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Check out my latest essay, about my misadventures in Rajasthan, in the Wall Street Journal.


Spitting Distance in Jodhpur

There were countless other places where the boy could have spit.

The road we were on was certainly no stranger to all manner of human emissions. The walls and stoops nearby were already mired in layers of filth. Open gutters were practically issuing invitations for his saliva. I wasn’t standing between him and any of these options.

But for some mysterious reason, foregoing all the more suitable receptacles that surrounded us on this dusty lane in Rajasthan, he elected my backside the winning recipient.

I’d spent the days leading up to that moment slipping into the role of tourist in India, with mixed results. I’ve floated in the Dead Sea, watched whirling dervishes in Cairo, downed lobster in Maine, bargained in the souks of Marrakesh, gone sailing in St. Maarten, befriended flamenco dancers in Granada, and taken in magical sunsets in Italy, all with groups of girlfriends.

But my own motherland, high on many travelers’ lists of dream destinations, holds all the pleasant but predictable banality of home sweet home. It’s where I go to visit my grandparents, shop for saris, and catch up on sleep — the Indian translation of a weekend at my parents’ house in suburban Massachusetts, with stray cows hindering traffic instead of deer.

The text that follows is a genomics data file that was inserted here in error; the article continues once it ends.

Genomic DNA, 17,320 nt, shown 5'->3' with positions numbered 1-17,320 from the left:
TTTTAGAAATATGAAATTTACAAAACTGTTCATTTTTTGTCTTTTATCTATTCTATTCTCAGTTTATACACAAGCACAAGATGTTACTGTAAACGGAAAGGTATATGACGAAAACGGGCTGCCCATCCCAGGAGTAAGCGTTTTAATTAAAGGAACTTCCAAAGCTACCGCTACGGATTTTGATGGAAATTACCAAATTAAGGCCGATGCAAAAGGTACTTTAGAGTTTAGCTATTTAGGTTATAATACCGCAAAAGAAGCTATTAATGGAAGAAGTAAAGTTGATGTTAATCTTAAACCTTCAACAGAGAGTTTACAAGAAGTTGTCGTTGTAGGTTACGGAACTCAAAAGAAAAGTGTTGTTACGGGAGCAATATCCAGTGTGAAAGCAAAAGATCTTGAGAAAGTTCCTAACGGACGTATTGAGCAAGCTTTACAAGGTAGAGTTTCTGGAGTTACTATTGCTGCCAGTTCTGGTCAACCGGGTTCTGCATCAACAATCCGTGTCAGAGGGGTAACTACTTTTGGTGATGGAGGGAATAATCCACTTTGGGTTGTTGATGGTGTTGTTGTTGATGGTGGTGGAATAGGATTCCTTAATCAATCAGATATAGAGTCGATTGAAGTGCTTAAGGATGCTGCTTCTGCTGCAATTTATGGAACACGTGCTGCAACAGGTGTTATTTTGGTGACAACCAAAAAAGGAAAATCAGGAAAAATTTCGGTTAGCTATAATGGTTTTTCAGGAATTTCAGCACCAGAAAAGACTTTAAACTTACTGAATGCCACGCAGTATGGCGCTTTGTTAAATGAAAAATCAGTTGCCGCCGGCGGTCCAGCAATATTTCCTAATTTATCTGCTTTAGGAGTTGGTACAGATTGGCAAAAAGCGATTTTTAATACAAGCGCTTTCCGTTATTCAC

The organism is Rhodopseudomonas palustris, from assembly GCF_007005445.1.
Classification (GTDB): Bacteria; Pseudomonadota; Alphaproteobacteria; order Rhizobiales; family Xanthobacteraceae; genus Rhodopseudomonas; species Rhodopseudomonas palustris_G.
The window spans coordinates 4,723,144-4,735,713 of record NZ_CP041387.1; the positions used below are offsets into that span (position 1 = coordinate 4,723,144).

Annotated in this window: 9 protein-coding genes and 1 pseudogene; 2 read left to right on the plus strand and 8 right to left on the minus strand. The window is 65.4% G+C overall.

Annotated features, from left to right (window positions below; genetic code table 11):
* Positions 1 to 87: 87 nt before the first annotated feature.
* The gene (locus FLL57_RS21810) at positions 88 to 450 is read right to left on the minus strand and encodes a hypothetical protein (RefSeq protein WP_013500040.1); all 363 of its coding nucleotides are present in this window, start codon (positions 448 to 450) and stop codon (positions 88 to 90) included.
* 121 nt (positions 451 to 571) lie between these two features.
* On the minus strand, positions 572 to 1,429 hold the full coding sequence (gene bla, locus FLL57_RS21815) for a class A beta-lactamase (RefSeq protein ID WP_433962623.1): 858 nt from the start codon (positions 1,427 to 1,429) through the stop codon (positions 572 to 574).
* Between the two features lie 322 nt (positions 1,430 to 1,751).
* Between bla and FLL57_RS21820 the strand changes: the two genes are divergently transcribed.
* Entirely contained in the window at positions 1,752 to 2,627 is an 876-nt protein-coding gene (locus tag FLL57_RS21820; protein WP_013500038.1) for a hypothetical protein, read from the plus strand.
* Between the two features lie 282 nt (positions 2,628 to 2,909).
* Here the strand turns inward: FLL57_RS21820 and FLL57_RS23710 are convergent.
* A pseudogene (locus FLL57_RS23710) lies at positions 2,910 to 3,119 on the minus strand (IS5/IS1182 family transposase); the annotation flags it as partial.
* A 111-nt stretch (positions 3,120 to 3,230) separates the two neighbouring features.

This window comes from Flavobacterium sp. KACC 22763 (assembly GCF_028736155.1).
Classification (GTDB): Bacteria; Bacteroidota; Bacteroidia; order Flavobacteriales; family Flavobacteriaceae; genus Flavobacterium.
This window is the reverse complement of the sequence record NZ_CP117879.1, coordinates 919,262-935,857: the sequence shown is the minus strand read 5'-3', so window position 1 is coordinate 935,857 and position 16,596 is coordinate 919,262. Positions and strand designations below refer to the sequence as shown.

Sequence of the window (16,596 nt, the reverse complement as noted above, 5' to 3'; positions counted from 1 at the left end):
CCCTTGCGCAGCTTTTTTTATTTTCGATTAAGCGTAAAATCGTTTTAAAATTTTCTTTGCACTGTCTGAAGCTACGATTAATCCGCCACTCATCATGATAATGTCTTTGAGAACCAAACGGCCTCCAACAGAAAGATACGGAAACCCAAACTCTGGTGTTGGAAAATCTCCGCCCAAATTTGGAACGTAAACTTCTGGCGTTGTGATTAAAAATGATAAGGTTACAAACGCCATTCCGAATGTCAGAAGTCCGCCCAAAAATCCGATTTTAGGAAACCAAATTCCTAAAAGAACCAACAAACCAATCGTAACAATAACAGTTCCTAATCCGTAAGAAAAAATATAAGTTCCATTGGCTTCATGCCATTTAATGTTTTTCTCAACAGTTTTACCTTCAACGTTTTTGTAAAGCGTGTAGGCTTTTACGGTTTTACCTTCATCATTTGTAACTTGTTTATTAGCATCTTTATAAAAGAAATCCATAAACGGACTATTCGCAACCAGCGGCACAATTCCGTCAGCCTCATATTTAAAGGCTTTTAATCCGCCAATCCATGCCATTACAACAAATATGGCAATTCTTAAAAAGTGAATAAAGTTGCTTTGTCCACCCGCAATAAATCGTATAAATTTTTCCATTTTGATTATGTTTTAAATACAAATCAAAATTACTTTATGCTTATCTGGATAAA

This trip, I decided, would be different. I would approach India with the wonder of a foreigner, a guest in my second home. Armed with a hefty Lonely Planet and a top-of-the-line camera, I set off to explore the land of my parents’ birth with the picture-snapping enthusiasm of a Japanese tourist. No palace or museum would be left undocumented on my quest to rediscover my heritage. I was prepared to guzzle bottled water by the liter and pay triple the going rate for cab rides.

This newfound zeal came with its share of hiccups. For years I’ve been instructed to keep my mouth shut when out shopping in India, lest the salespeople hear my Valley Girl-accented Urdu (peppered with incorrect gender agreements, over-the-top Bollywood-acquired expressions, and random English words) and hike up prices. But with tight jeans, hot-pink Pumas, a giant camera dangling from my neck, and a wad of gum snapping rhythmically in my mouth, I stuck out like, well, an American.

“You don’t even try to blend in,” my mother would complain when I paused every few minutes to reapply hand sanitizer, or when I flailed about in a clueless attempt to hail a rickshaw. She had grumbled as we climbed Hyderabad’s iconic Charminar monument: “I grew up here and never once felt compelled to do this, why are you making me now?”

But when we emerged from a claustrophobic medieval stairwell, the view took what little was left of our breath away. My unfortunate mother was also roped in to serve as my personal photographer, reluctantly chronicling my budding modeling career as I hammed it up in front of any background I deemed sufficiently picturesque — which was approximately every four feet, by her estimation.